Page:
A temporary increase or "bounce" in the PSA level following radiotherapy of prostate cancer is a common occurrence and does not necessarily indicate increased risk that cancer will recur
PHILADELPHIAA temporary increase or "bounce" in the PSA level following radiotherapy of prostate cancer is a common occurrence and does not necessarily indicate increased risk that cancer will recur, according to a presentation at the American Society for Therapeutic Radiation and Oncology 48th Annual Meeting (abstract 1129). This ob-servation affects clinical practice for both radiation oncologists and urologists, said Eric Horwitz, MD, of Fox Chase Cancer Center. He urged clinicians to consider additional PSA tests in patients who have had a PSA rise following radiotherapy to determine whether the PSA level returns to normal before recommending further treatment.
The study was based on two pooled multi-institutional data sets comprising more than 7,500 prostate cancer patients treated with either external-beam radiotherapy or brachytherapy from the late 1980s to the mid-1990s. The study excluded patients who received neoadjuvant androgen ablation. A total of 4,839 patients received at least 60 Gy external-beam irradiation. The remaining 2,693 had permanent implants with either I-125 (68%) or Pd-103 (32%).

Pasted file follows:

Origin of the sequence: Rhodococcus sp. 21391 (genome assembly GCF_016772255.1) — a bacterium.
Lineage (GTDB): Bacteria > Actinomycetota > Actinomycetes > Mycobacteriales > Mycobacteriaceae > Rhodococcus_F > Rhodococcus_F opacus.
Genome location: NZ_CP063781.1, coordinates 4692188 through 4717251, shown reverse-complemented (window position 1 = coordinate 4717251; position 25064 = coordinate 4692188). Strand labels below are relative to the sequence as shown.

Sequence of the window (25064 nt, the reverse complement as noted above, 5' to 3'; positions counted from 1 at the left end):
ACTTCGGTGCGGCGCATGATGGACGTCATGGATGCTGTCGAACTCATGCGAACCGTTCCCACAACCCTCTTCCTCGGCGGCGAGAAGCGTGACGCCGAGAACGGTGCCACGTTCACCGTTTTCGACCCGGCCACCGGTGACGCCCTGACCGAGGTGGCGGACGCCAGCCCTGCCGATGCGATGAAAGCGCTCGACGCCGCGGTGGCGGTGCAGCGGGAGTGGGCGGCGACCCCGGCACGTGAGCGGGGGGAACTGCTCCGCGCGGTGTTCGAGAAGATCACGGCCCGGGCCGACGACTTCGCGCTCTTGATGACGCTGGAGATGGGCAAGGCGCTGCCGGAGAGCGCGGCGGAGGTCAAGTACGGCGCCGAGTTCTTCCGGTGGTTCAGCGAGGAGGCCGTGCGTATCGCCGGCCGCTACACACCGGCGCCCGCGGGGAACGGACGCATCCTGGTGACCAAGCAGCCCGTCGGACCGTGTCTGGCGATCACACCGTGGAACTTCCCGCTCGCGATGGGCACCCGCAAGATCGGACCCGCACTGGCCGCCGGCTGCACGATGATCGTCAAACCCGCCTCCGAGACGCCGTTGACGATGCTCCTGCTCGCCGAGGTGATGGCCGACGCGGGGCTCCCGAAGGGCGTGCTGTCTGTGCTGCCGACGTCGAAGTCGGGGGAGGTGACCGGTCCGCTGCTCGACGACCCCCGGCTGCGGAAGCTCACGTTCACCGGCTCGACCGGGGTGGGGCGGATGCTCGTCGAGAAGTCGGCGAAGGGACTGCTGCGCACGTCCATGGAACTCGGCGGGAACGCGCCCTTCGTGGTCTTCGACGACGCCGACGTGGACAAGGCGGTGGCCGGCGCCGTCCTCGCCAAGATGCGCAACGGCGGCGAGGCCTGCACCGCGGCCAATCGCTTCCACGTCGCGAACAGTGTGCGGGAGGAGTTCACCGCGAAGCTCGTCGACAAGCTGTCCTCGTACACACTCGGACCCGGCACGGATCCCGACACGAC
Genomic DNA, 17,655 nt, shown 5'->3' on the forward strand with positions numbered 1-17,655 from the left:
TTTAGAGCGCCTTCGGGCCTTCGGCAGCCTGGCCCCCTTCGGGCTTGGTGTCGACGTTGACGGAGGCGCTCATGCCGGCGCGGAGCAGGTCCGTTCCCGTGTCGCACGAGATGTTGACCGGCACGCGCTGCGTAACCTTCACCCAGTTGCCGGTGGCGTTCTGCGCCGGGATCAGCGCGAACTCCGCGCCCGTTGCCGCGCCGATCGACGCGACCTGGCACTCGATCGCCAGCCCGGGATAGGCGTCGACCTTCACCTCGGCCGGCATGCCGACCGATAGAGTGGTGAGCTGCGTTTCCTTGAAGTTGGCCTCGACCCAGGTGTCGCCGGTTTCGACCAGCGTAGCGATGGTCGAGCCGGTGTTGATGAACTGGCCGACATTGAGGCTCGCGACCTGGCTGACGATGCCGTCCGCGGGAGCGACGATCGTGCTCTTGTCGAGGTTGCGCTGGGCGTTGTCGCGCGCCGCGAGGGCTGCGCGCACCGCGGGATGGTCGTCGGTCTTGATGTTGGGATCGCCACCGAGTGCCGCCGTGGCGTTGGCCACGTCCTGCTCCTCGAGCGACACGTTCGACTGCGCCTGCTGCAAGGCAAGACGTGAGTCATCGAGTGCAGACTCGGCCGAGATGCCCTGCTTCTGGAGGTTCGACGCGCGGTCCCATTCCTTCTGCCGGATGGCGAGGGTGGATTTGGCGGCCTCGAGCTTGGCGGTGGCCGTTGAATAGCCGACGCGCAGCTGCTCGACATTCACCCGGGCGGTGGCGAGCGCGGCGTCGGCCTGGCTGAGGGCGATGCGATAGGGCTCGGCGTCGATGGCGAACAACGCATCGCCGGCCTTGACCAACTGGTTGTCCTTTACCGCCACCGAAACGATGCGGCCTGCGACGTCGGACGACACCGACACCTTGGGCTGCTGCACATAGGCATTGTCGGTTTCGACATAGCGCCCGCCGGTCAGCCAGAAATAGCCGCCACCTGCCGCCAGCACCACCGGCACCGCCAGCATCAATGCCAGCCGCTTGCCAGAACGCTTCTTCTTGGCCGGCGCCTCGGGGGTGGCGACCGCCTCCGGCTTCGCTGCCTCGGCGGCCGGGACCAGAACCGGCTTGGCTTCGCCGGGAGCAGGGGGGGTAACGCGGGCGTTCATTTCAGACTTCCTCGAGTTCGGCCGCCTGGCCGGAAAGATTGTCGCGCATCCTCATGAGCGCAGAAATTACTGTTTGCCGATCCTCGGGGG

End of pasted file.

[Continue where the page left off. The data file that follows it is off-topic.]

A PSA bounce was defined as an increase of at least 0.2 ng/mL over an earlier level, followed by a decline. About 18% of patients experienced at least one PSA bounce during the 3 years following radiation therapy. Rates were comparable with external-beam radiation and brachytherapy, but the incidence was somewhat higher with I-125 than with Pd-103 implants. Men less than 70 years of age were more likely to exhibit a bounce than older men. In those who received external-beam irradiation, a higher pretreatment PSA and a more advanced T stage were each associated with greater likelihood of a bounce.
Long-term outcomes were determined in patients who had remained free of disease 3 years after their initial treatment. Median follow-up was 6 years for the external-beam radiation patients and 5 years 3 months for the brachytherapy patients. No difference in any disease outcome was evident between patients with or without a PSA bounce at 10 years.
Among patients who received external-beam radiation, 55% of patients who had a PSA bounce and 53% with no bounce were free of biochemical evidence of disease at 10 years. Among the brachytherapy patients, 10-year rates of biochemical disease-free survival were 62% (bounce) and 72% (no bounce). Whether patients experienced a bounce had no effect on distant metastases, cause-specific survival, or overall survival.